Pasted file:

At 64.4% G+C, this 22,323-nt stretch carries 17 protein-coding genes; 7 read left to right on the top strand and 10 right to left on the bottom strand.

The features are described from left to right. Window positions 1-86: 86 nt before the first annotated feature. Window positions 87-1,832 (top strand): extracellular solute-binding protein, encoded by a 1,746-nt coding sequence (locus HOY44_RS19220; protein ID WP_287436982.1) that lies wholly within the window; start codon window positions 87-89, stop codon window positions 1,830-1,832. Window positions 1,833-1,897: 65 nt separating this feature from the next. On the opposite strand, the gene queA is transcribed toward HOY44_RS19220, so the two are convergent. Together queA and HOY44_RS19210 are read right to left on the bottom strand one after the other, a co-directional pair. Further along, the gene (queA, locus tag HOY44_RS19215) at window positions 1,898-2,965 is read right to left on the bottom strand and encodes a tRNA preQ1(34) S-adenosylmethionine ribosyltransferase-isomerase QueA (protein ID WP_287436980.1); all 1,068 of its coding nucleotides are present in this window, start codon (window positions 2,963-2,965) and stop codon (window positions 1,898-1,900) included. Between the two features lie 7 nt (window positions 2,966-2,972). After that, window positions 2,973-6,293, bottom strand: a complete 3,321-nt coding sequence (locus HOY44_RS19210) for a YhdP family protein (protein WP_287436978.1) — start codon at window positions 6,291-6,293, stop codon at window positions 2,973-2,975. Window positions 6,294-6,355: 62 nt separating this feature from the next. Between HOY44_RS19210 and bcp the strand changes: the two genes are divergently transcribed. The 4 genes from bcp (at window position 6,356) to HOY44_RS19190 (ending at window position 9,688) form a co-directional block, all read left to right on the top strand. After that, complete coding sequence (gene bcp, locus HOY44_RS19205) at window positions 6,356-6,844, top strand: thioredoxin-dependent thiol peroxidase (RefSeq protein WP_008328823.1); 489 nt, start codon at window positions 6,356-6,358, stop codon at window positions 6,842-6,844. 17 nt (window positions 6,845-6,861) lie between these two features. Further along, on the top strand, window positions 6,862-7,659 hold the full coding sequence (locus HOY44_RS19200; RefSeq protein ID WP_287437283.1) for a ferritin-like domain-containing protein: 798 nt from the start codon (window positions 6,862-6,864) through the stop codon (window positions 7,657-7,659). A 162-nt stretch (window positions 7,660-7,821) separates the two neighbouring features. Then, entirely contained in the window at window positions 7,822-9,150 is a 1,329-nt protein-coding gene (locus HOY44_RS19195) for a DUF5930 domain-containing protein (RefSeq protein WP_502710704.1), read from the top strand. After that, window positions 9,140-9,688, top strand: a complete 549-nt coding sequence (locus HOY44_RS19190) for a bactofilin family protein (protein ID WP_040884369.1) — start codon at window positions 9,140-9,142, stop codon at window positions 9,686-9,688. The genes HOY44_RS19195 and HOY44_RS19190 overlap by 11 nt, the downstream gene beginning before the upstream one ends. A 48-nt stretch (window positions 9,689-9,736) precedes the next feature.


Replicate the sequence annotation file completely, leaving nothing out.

At 64.4% G+C, this 22,323-nt stretch carries 17 protein-coding genes; 7 read left to right on the top strand and 10 right to left on the bottom strand.

The features are described from left to right. Window positions 1-86: 86 nt before the first annotated feature. Window positions 87-1,832 (top strand): extracellular solute-binding protein, encoded by a 1,746-nt coding sequence (locus HOY44_RS19220; protein ID WP_287436982.1) that lies wholly within the window; start codon window positions 87-89, stop codon window positions 1,830-1,832. Window positions 1,833-1,897: 65 nt separating this feature from the next. On the opposite strand, the gene queA is transcribed toward HOY44_RS19220, so the two are convergent. Together queA and HOY44_RS19210 are read right to left on the bottom strand one after the other, a co-directional pair. Further along, the gene (queA, locus tag HOY44_RS19215) at window positions 1,898-2,965 is read right to left on the bottom strand and encodes a tRNA preQ1(34) S-adenosylmethionine ribosyltransferase-isomerase QueA (protein ID WP_287436980.1); all 1,068 of its coding nucleotides are present in this window, start codon (window positions 2,963-2,965) and stop codon (window positions 1,898-1,900) included. Between the two features lie 7 nt (window positions 2,966-2,972). After that, window positions 2,973-6,293, bottom strand: a complete 3,321-nt coding sequence (locus HOY44_RS19210) for a YhdP family protein (protein WP_287436978.1) — start codon at window positions 6,291-6,293, stop codon at window positions 2,973-2,975. Window positions 6,294-6,355: 62 nt separating this feature from the next. Between HOY44_RS19210 and bcp the strand changes: the two genes are divergently transcribed. The 4 genes from bcp (at window position 6,356) to HOY44_RS19190 (ending at window position 9,688) form a co-directional block, all read left to right on the top strand. After that, complete coding sequence (gene bcp, locus HOY44_RS19205) at window positions 6,356-6,844, top strand: thioredoxin-dependent thiol peroxidase (RefSeq protein WP_008328823.1); 489 nt, start codon at window positions 6,356-6,358, stop codon at window positions 6,842-6,844. 17 nt (window positions 6,845-6,861) lie between these two features. Further along, on the top strand, window positions 6,862-7,659 hold the full coding sequence (locus HOY44_RS19200; RefSeq protein ID WP_287437283.1) for a ferritin-like domain-containing protein: 798 nt from the start codon (window positions 6,862-6,864) through the stop codon (window positions 7,657-7,659). A 162-nt stretch (window positions 7,660-7,821) separates the two neighbouring features. Then, entirely contained in the window at window positions 7,822-9,150 is a 1,329-nt protein-coding gene (locus HOY44_RS19195) for a DUF5930 domain-containing protein (RefSeq protein WP_502710704.1), read from the top strand. After that, window positions 9,140-9,688, top strand: a complete 549-nt coding sequence (locus HOY44_RS19190) for a bactofilin family protein (protein ID WP_040884369.1) — start codon at window positions 9,140-9,142, stop codon at window positions 9,686-9,688. The genes HOY44_RS19195 and HOY44_RS19190 overlap by 11 nt, the downstream gene beginning before the upstream one ends. A 48-nt stretch (window positions 9,689-9,736) precedes the next feature.